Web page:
This section is from the book "The Gardener's Monthly And Horticulturist V23", by Thomas Meehan. See also: Four-Season Harvest: Organic Vegetables from Your Home Garden All Year Long.
" P." says: " Will some of the readers of the Monthly be so good as to give me some information concerning the treatment of Burbidgea nitida?"
Plum culture must be a much greater success in these later days than it formerly was. For years and years one never saw a plum, and old folks had to describe to their children what plums were when they were young. Now there are tons of luscious green gages, and other Superior varieties, and for the first time in all our experience they have been pronounced " a drug."
Waterloo and Amsden were the two earliest this season " uniformly," says the Country Gentleman. The Amsden and Alexander were undistinguishable by any character, except that the former is distinctly better in flavor. Hale's Early, Briggs Red May, Honeywell, Saunders and Musser ripened together about the same time. Early Beatrice is too small to be of any value.
The Country Gentleman states this has fire-blight at Rochester, in common with other varieties.
It takes a long time for a good idea to become popular. It is fifteen years ago since the Gardener's Monthly suggested that where but a few hundred plants were needed, it would pay well to give double the price for plants layered into small pots. After these many years, the practice is coming into general use.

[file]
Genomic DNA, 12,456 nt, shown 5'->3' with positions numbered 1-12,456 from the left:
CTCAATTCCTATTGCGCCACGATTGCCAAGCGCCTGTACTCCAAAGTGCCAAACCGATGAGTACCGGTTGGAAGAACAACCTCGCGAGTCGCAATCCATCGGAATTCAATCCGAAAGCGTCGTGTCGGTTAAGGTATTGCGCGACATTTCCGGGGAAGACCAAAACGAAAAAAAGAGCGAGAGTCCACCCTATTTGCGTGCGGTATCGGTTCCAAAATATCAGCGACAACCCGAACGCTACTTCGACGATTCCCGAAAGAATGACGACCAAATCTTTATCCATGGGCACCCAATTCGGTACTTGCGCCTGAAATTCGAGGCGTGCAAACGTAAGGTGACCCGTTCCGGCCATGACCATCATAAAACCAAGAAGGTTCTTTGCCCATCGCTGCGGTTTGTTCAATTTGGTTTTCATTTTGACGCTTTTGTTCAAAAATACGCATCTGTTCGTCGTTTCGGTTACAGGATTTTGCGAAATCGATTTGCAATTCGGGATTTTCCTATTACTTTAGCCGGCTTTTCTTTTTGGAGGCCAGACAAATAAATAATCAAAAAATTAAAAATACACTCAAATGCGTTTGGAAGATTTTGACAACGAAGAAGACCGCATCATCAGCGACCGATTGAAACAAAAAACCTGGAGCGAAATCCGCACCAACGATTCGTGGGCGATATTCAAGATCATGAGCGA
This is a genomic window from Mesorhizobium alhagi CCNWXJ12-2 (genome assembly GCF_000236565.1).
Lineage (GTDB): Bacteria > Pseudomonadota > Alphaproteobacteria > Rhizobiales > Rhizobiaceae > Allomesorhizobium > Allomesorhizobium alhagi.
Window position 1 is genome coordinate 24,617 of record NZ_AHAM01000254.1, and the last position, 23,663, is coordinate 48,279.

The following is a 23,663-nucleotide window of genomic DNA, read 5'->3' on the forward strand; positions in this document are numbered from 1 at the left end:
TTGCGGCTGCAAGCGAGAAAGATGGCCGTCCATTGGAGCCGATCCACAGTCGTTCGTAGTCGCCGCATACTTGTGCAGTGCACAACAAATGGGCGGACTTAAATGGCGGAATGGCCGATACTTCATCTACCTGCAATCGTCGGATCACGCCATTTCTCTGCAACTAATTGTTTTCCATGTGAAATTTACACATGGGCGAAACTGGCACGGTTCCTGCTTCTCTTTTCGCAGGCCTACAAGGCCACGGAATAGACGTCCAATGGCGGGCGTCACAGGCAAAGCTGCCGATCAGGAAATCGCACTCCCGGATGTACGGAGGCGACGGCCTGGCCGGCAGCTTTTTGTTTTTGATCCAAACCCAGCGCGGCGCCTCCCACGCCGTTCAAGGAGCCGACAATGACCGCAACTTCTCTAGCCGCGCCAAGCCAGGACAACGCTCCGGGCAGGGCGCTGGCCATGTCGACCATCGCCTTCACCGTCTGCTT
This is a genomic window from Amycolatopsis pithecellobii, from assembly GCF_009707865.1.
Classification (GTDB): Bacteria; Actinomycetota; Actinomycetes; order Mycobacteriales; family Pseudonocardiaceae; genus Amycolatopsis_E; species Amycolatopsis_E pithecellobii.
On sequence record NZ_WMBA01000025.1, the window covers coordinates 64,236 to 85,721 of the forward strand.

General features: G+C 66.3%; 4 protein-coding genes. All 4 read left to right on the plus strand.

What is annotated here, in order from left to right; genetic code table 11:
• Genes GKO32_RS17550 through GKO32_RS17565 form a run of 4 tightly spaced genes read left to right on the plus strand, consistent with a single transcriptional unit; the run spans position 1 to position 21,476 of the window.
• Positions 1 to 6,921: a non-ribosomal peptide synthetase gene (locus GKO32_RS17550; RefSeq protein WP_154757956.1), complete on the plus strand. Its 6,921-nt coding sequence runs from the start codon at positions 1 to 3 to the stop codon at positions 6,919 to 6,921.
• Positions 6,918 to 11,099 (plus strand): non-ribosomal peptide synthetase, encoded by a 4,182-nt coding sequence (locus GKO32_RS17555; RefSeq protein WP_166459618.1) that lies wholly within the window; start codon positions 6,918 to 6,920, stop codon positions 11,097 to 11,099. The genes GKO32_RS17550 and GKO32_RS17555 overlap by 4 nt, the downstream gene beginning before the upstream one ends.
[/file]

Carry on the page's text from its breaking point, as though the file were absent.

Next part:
The Editor of the Lancaster Farmer " feels greatly disappointed," because a Kieffer Pear in the garden of Mr. Daniel Smeych, of Lancaster, had a Kieffer badly stricken by fire-blight. We think there was no occasion for the disappointment, for we have repeatedly warned our readers that there was not yet any chance to prove that the Pear was " blight proof," as it had not yet been generally distributed, and " fire-blight" had never been known to attack any kind on the raiser's grounds.
We believe most Raspberry growers have come to the conclusion that there is nothing whatever gained by cutting out the bearing canes as soon as all the fruit is gathered. They have generally concluded that it is one of those theoretical points which seem as if they ought to be true, but are not. But in a recent essay by a distinguished author, we find the old notion still recommended.
A correspondent of Sir Joseph Hooker believes that Cos is derived from the Arabic, Khaas, which signifies Lettuce in general. Lettuce is largely grown in Egypt for making Lettuce Oil.